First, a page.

The dark, tormented ocean rose. Surge breakers lurked behind Bix like giants. He walked on grass and sand but could not appreciate their agreeable sensation. He noted traces: expectorant, tobacco, rubber, ammonia, salt.

Bix approached an unconsciously chosen destination; sub-processes aggregated, becoming intuition. Humans and robots. B-series and himself. In terms of circuitry, they were nearly identical. Humans and bonobos are nearly identical. Bix reasoned what a B-series would do with REMEMBER US. FIND US. SAVE US. It proved an arduous mental exercise.

Walking along Cathedral Square, Bix decided the B-series would discard their commands. Humanity existed now in probabilities. As they stretched further in distance and time, the odds of encounter became astronomically insignificant. “SAVE US” would be considered a joke, mathematical hyperbole. Point three repeating.

Bix browsed curio and tourist shops. Arrow followed him inside. Some were locked. Mailrooming, Bix rerouted HABIT from COMPULSIONS to DEFENSE MECHANISMS.

Arrow’s tail crashed ceramic while Bix wound a tarnished pocket watch. He held it close to his face, catching his reflection in swinging glass.

Bix left the shop. While calculating the stress resistance of the hexagonal wall surrounding Havana, the image of a particle accelerator flashed, superimposed. An epiphany. Collider City in the Holy Lands. Pilgrimage.

Bix gathered grocery-store bags of kibble and gallons of water. “Arrow.” He called the dog away from licking dumpster grease. Arrow cocked his head at the four hundred pounds of kibble stacked neatly on Bix’s right arm. He followed Bix toward the salt and fish.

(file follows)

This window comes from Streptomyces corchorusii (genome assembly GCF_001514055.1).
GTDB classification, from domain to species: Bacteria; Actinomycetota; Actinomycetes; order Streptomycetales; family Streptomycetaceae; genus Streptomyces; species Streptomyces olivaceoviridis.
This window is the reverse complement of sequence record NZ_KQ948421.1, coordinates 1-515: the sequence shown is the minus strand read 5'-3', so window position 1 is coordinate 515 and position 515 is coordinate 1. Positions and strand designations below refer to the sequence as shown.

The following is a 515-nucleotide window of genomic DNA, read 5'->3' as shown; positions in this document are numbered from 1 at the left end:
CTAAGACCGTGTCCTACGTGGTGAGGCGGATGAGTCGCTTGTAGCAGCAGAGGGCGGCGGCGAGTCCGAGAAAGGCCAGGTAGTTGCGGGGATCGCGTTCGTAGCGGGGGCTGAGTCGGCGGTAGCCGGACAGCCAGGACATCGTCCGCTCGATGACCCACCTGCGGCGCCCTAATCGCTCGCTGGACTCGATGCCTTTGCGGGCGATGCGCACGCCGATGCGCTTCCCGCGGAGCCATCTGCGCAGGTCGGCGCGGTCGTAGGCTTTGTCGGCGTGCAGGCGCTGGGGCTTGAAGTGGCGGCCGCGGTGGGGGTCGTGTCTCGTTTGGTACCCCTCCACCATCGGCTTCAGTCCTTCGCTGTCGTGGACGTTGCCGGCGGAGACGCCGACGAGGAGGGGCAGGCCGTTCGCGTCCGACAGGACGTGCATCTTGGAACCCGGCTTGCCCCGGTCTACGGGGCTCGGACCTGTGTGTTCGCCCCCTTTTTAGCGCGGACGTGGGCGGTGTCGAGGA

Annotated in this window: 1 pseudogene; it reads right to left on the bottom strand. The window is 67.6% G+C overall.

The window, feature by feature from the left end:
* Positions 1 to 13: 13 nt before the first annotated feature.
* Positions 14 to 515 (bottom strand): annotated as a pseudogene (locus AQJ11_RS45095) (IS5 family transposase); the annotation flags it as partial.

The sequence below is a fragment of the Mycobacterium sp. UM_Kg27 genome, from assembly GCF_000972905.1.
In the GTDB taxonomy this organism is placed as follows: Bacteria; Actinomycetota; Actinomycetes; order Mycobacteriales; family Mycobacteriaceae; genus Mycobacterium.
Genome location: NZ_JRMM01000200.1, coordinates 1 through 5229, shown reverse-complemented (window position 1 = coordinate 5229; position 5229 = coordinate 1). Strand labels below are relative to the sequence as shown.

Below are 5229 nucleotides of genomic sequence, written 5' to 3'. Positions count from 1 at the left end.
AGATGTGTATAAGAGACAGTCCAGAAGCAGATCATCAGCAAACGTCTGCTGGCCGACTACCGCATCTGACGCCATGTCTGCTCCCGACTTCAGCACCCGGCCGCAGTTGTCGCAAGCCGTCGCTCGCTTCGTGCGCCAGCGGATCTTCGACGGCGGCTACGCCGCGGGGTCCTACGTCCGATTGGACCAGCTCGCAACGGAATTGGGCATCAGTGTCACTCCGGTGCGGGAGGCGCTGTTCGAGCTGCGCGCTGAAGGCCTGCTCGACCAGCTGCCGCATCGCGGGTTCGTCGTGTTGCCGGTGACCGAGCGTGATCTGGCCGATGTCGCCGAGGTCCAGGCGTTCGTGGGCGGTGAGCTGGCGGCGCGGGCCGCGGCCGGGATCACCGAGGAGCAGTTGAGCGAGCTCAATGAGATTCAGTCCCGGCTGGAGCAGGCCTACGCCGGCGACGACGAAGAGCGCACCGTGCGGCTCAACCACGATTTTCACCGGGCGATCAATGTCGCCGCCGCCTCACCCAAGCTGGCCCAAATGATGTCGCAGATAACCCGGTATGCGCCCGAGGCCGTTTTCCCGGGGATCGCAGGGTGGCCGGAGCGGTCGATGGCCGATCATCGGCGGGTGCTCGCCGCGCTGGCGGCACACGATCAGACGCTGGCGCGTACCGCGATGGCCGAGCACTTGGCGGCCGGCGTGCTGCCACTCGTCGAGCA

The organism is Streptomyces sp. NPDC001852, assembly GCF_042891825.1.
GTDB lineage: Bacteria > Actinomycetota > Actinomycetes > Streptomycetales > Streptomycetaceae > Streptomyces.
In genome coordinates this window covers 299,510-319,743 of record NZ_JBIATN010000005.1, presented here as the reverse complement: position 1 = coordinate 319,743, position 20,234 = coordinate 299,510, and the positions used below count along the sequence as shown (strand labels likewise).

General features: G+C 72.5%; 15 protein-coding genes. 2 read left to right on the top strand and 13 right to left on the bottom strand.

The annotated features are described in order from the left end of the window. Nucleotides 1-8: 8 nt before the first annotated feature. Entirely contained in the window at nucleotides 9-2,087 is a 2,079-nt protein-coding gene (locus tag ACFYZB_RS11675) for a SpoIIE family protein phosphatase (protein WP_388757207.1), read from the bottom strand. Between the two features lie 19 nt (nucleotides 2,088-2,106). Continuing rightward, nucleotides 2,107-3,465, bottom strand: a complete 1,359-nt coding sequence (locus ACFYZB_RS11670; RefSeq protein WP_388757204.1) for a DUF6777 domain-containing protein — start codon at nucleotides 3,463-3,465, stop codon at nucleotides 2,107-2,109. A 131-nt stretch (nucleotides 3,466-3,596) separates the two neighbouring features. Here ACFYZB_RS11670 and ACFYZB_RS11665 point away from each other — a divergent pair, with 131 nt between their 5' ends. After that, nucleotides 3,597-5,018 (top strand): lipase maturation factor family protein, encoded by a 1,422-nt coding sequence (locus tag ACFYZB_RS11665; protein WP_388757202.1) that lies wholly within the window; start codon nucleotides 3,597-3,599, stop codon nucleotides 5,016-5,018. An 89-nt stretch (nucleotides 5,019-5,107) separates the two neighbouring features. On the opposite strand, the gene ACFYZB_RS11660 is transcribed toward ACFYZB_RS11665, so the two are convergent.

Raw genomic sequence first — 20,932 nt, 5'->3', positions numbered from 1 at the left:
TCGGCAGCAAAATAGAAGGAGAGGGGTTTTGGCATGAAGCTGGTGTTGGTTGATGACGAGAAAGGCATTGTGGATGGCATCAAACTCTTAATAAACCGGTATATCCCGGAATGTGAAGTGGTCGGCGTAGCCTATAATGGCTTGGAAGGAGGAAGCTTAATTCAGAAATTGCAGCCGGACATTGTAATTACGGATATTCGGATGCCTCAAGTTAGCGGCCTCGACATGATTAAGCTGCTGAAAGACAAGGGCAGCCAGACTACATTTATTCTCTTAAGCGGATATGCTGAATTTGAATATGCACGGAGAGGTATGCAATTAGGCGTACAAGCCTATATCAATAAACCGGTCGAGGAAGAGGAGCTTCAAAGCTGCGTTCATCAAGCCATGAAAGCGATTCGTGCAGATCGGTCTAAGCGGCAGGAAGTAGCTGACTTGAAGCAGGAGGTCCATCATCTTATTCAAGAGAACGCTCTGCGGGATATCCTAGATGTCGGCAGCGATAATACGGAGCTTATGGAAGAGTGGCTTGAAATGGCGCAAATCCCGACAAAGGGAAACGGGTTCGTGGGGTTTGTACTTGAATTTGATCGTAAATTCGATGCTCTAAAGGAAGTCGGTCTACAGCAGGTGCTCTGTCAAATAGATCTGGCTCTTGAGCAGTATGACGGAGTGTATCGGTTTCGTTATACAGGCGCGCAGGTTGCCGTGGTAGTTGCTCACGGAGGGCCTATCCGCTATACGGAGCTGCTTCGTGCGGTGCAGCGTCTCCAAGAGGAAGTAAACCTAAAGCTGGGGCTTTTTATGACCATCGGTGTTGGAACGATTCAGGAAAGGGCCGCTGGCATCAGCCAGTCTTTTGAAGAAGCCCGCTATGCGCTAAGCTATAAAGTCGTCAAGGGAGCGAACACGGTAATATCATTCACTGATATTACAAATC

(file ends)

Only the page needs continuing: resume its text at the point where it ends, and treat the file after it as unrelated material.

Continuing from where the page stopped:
Bix stood atop the surge wall and judged by wave height the vessel he would need. He scanned for storms. In the harbor were submarines, container ships and a listing nuclear aircraft carrier. Bix recalled Greer’s painting. He chose a six-hundred foot barnacled container ship that had survived the age before B-series and starships.

He inspected it fully: checking the double-bottom tank for ballast, the hull, ribs, cell guides. He struggled to prepare the ship the way an infant learns motor skills. After meticulous hours in the engine room, the motor turned over.

Bix maneuvered the rusty bulk out of the harbor. The storm-weary hull whined hollow as she rocked in the swell. Empty shipping crates were lashed across the deck in parallel stacks. Bix tasted salt wind. His coat flapped. Gulls taunted.

He steered by magnetism and barometric pressure. He noticed how fresh air affected Arrow. Sometimes Bix’s face reacted to disturbances like seawater in the eye. Sometimes he slipped on a wet deck or got cut in the engine room. Sometimes he looked at the sky, hoping the B-series would return.

Most nights, there were no stars and, the farther he sailed, the heavier the sea became. Bix sensed pressure-dropping storms on either side.

Another ship, miles behind his wake. He cinched his trenchcoat and turned the vessel. Bix tried to identify the other ship, but his archives yielded no match. “Homemade?” he asked Arrow. Gazing shark-eyed at the white ship he widened the search parameters to include spacecraft. A hit: LUNAR CLASS ESCAPE POD.


Proceed to part 4...

Copyright © 2016 by Carl Ross Beideman

Home Page